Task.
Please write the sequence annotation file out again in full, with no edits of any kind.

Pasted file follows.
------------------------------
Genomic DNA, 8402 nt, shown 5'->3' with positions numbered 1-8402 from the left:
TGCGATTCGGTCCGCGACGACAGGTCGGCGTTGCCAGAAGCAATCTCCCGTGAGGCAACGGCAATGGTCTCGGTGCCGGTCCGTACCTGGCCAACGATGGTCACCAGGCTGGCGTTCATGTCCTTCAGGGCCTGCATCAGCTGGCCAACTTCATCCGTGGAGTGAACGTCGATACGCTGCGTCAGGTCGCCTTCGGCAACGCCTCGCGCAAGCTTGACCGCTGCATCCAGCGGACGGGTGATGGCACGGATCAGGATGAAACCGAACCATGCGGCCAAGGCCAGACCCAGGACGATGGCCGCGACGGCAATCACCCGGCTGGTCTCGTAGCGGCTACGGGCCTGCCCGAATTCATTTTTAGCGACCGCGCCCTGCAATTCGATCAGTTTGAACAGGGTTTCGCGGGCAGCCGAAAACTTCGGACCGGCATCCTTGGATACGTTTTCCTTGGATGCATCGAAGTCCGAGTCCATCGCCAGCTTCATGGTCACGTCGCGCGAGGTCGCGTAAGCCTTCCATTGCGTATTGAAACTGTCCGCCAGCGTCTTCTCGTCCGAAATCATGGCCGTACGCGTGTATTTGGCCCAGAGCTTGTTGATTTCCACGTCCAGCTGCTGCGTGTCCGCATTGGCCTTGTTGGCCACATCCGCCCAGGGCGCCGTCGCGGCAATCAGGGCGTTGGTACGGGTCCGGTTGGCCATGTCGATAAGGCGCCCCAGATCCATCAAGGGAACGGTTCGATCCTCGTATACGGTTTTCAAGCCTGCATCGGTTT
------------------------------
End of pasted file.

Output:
Genomic DNA, 8402 nt, shown 5'->3' with positions numbered 1-8402 from the left:
TGCGATTCGGTCCGCGACGACAGGTCGGCGTTGCCAGAAGCAATCTCCCGTGAGGCAACGGCAATGGTCTCGGTGCCGGTCCGTACCTGGCCAACGATGGTCACCAGGCTGGCGTTCATGTCCTTCAGGGCCTGCATCAGCTGGCCAACTTCATCCGTGGAGTGAACGTCGATACGCTGCGTCAGGTCGCCTTCGGCAACGCCTCGCGCAAGCTTGACCGCTGCATCCAGCGGACGGGTGATGGCACGGATCAGGATGAAACCGAACCATGCGGCCAAGGCCAGACCCAGGACGATGGCCGCGACGGCAATCACCCGGCTGGTCTCGTAGCGGCTACGGGCCTGCCCGAATTCATTTTTAGCGACCGCGCCCTGCAATTCGATCAGTTTGAACAGGGTTTCGCGGGCAGCCGAAAACTTCGGACCGGCATCCTTGGATACGTTTTCCTTGGATGCATCGAAGTCCGAGTCCATCGCCAGCTTCATGGTCACGTCGCGCGAGGTCGCGTAAGCCTTCCATTGCGTATTGAAACTGTCCGCCAGCGTCTTCTCGTCCGAAATCATGGCCGTACGCGTGTATTTGGCCCAGAGCTTGTTGATTTCCACGTCCAGCTGCTGCGTGTCCGCATTGGCCTTGTTGGCCACATCCGCCCAGGGCGCCGTCGCGGCAATCAGGGCGTTGGTACGGGTCCGGTTGGCCATGTCGATAAGGCGCCCCAGATCCATCAAGGGAACGGTTCGATCCTCGTATACGGTTTTCAAGCCTGCATCGGTTT